Clinicians could predict long-term risk of breast cancer returning with a new online tool
A new, simple web-based calculator that could better predict the long term risk of breast cancer returning in other areas of the body has today been published online by researchers at The Royal Marsden NHS Foundation Trust and Queen Mary University of London.
The prognostic tool – CTS5 (Clinical Treatment Score post-5-years) – published recently in the Journal of Clinical Oncology, could be used to decide which patients are at high enough risk of their cancer returning after receiving the standard five years of endocrine (hormone) therapy, and so could benefit from continuation of treatment. It could also predict which patients are at low risk of recurrence, and so can avoid any further therapy along with the potential adverse side effects.
Over the last three decades, there has been a major increase in the rate of invasive breast cancer in Western countries. Approximately 85 per cent of patients are now diagnosed as oestrogen receptor (ER) positive, which means that the cancer grows in response to the hormone oestrogen. Almost all of these patients are prescribed five years of hormone therapy after having standard treatment (surgery, chemotherapy, and/or radiation therapy), to lower the risk of the cancer returning.
However, hormone therapy can have significant side effects for some patients, including weakness of bone tissue, and exacerbation of menopausal symptoms. Oncologists along with patients have to decide after five years of hormone treatment whether extending this type of therapy is worthwhile and appropriate.
Researchers developed CTS5 after reviewing data from two previously published studies. Together these provided information on 11,446 postmenopausal women with ER positive breast cancer who had received five years of hormone therapy (tamoxifen, anastrozole, or letrozole).
Using the data set from one previously published study, they measured how many women developed metastasis five to 10 years after they finished endocrine therapy. This was then combined with information about the tumour, which had been measured at the point of diagnosis, to produce a risk equation – CTS5.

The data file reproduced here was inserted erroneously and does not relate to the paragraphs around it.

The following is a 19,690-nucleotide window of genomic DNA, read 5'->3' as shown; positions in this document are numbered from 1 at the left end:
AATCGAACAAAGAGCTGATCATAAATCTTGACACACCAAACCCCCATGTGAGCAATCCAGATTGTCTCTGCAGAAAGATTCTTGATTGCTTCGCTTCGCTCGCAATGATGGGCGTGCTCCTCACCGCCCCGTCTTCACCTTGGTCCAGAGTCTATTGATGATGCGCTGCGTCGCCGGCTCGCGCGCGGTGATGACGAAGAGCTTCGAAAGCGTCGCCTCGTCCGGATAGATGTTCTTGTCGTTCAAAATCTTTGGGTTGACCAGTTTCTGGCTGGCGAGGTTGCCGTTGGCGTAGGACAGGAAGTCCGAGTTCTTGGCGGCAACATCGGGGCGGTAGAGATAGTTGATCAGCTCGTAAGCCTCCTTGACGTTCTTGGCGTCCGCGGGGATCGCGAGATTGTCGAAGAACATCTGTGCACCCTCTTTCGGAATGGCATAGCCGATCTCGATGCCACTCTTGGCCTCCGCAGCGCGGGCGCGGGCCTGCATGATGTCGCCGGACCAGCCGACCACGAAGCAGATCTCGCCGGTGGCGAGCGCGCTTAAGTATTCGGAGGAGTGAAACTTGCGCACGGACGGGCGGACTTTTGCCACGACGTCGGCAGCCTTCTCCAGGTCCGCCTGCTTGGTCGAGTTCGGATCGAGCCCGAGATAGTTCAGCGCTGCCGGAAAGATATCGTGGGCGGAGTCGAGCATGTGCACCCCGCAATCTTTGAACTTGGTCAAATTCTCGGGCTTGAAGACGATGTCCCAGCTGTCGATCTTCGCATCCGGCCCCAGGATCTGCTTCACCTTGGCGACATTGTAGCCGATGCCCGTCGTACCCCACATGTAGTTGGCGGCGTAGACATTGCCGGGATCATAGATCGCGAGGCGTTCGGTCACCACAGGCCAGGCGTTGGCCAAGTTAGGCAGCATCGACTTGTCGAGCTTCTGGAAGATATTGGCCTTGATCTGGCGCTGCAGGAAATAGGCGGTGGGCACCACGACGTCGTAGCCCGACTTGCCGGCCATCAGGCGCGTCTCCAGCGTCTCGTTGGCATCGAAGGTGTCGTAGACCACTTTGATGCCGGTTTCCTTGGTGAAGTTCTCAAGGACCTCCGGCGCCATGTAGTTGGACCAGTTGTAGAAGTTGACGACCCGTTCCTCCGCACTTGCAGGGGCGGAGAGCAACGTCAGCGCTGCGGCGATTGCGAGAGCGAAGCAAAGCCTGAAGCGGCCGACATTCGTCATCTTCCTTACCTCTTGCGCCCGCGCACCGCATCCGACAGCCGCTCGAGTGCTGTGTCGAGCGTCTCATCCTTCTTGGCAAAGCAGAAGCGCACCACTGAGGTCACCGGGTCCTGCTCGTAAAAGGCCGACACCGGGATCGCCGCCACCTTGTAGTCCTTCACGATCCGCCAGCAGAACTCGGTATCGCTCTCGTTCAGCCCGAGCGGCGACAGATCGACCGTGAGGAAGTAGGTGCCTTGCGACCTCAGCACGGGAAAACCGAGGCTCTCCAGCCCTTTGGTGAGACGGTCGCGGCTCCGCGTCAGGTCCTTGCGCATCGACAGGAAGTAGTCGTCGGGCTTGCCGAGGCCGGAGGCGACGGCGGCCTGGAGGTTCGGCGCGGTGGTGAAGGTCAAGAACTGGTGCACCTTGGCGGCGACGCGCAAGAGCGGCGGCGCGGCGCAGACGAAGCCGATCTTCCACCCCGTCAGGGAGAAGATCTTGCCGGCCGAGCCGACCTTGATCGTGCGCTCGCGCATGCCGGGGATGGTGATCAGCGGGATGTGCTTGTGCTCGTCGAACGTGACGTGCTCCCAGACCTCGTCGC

To investigate the validity of the tool, researchers then tested CTS5 against data from the second study. CTS5 was shown to be able to accurately separate women into groups of low, intermediate, or high risk of developing a late distant recurrence breast cancer after five years of hormone therapy. The test identified 42 per cent of women as who were sufficiently low risk so that extending hormone therapy would have been of very little value.
Co-lead researcher Professor Mitch Dowsett, Head of The Royal Marsden Ralph Lauren Centre for Breast Cancer Research, said: “What we have developed could improve clinical practice, benefiting breast cancer patients by avoiding potentially unnecessary extended treatment. Clinicians require expertise and the best tools to help them make crucial decision on treatment for patients, decisions that can make a difference to patient’s quality of life.”
Pat Cook, 66, was diagnosed with breast cancer in 2015 and treated at The Royal Marsden. She says: “I had a complete conveyor belt of treatments; two breast operations, chemotherapy and radiotherapy. Thankfully my treatment was successful and so I since have been on endocrine therapy.
“I think this research is really important for patients. The side effects of endocrine therapy aren’t very pleasant – for about 18 months I felt I was about 40 years older with hip pains and tiredness. It’s a bit disappointing that after everything you can’t just bounce back. So it’s definitely good news for those patients who might not have to extend their therapy, and so can avoid the potential side effects.
“Psychologically as well it makes a difference. When you’ve finished treatment you’re over the moon that you’re clear. But in the background there’s always that little worry of ‘will it return?. Whether you end up having to extend your therapy or not, it’s reassuring to know that your doctors are making decisions based on up-to-date research. It gives you confidence in the treatment you are given.”
Professor Dowsett, who is also Professor of Biochemical Endocrinology at The Institute of Cancer Research, London, added: “This tool uses information that is already gathered in all patients, so could be easily used across the UK and globally at other centres.”
The authors note that the data used was from previously published studies that began over 20 years ago on patients with hormone receptor positive tumours (make up about 85% of breast cancer). The only major change to the management of this specific patient population since then has been the introduction of trastuzumab for some patients, and so clinicians who are treating this specific group should be cautious of using CTS5.
Professor David Cunningham, Director of the NIHR Biomedical Research Centre at The Royal Marsden NHS Foundation Trust and the Institute of Cancer Research, London, said: “This is an incredibly important piece of research in the delivery of precision medicine, which has been supported by the NIHR. It should allow clinicians to select the patients who really need hormone treatment after surgical removal of the primary breast cancer, using a 21st century tool.”
This study was supported by NIHR Biomedical Research Centre at The Royal Marsden NHS Foundation Trust and The Institute of Cancer Research, London, Cancer Research UK and the Susan G. Komen Foundation.